Introduction

A “royalty” is a payment made to an asset owner for the right to use that asset. In the context of the music industry, music royalties are compensatory payments received by rights holders (songwriters, composers, recording artists, and their respective representatives) in exchange for the licensed use of their music. These royalties are paid out by institutions that use the music (from TV channels, radio stations and venues to streaming platforms and beyond), and collected on behalf of rights holders by intermediary bodies — most of the time. The music industry relies on royalties generated by the licensing of copyrighted songs and recordings as a primary form of payment for musicians. As such, the royalties that exist in the music business are directly derived from the type of licence owned or issued by the copyright owners. In this article, we shall cover the different types royalties that exist in the music industry.

Recall that every song has two copyrightsComposition and Sound Recording. The royalties stemming from the Composition Copyright are called “Publishing Rights (sometimes “Songwriter Rights”). Royalties generated by the Sound Recording Copyright are referred to as “Recording Rights” (sometimes “Master Rights”). Both copyrights generate royalties based on different uses of the composition or recording. These include:

1. Mechanical Royalties

Mechanical Royalties are generated through physical or digital reproduction and distribution of your copyrighted music. This applies to all music formats, old and new such as vinyl, CD, cassette, digital downloads, and streaming services. For example, record labels pay a mechanical royalty to a songwriter every time they reproduce and sell a CD of their music. Mechanical Royalties are usually paid out by your record label if you are signed, or through your music distribution service if you are independent..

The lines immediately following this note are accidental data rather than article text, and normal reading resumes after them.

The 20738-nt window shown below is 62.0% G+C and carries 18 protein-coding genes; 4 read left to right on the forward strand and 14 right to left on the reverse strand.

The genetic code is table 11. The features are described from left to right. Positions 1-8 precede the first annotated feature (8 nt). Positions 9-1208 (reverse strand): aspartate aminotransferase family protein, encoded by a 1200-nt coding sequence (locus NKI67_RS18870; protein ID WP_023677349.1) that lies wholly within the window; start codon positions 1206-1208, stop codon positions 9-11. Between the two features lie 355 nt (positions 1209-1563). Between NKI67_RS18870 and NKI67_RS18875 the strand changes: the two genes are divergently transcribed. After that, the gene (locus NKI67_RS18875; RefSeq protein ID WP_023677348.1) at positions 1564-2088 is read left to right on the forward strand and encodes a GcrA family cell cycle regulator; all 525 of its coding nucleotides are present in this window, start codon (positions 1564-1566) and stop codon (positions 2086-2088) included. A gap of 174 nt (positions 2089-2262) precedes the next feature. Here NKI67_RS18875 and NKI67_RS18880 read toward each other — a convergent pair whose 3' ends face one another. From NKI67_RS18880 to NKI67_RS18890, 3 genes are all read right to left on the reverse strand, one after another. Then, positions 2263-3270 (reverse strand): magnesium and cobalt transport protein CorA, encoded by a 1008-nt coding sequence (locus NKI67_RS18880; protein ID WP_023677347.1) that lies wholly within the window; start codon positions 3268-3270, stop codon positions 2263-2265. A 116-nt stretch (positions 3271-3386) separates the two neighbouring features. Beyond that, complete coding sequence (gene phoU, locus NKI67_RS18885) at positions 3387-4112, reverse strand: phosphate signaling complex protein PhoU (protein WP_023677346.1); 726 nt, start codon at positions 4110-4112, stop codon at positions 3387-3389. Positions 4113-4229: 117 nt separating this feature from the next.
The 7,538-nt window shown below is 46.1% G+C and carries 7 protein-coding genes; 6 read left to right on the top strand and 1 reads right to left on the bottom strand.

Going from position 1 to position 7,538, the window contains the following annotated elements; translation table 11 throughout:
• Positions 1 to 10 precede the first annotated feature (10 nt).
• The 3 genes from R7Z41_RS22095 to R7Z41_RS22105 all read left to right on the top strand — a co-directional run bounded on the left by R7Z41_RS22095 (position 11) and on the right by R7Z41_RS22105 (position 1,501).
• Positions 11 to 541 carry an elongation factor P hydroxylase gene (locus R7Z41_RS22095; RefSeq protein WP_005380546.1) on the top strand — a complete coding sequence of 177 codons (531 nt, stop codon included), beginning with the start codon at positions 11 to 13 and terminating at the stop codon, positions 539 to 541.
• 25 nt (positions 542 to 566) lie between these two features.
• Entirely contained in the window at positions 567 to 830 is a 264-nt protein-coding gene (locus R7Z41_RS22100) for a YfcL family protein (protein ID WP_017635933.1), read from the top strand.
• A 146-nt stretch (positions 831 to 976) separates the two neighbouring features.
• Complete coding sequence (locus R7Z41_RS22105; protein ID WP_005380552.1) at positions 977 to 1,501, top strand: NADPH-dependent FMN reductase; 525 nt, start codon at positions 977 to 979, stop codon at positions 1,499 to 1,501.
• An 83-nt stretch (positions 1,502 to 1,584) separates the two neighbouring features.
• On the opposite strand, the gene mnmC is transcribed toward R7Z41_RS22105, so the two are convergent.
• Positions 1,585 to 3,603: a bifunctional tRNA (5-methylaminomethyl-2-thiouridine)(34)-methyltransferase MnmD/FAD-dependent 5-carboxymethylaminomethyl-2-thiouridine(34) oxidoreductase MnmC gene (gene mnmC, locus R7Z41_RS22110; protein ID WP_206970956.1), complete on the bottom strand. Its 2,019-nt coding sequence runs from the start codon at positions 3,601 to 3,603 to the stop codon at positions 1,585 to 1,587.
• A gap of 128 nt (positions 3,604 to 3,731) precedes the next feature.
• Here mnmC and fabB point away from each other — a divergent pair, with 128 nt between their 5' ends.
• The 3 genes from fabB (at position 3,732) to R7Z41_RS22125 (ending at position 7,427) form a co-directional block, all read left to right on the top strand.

2. Synchronization (Sync) Royalties

Synchronization (or Sync) Royalties are generated when copyrighted music is paired or ‘synced’ with visual media. Synchronization licenses give the license holder the right to use copyrighted music in films, television, commercials, video games, online streaming, advertisements, and any other type of visual media. Sync licenses are one-time payments and are generally sold by Music Publishers.

3. Performance Royalties

Performance Royalties are generated through copyrighted songs being performed, recorded, played or streamed in public. That’s right, even playing a recording of a song is considered a performance. This includes terrestrial radio, TV, clubs, restaurants, bars, live concerts, shopping malls, music streaming services, internet radio, and anywhere else the music plays in public. Performance Royalties are made up of two parts,  Songwriter Royalties, and Publishing Royalties and are collected by Performing Rights Organizations.

4. Print Music Royalties

Print Royalties are not as common for recording artists but are a common form of payment for classical and film composers. This type of royalty applies to copyrighted music transcribed to a print piece such as sheet music and then distributed through a print music publisher. These fees are often paid out to the copyright holder based on the number of copies made of the printed piece.

It is important to note that the royalties generated from the licensing of copyrighted music vary from country to country as well as platforms. That is why the not a fix and standard process. Coupled with this is the fact that the collection of royalties is even one of the most confused topic in the industry. In our next article, we shall try to explain these processes as well as talk on some major keywords in the industry (CMO, PRO and Music Publishing.

 

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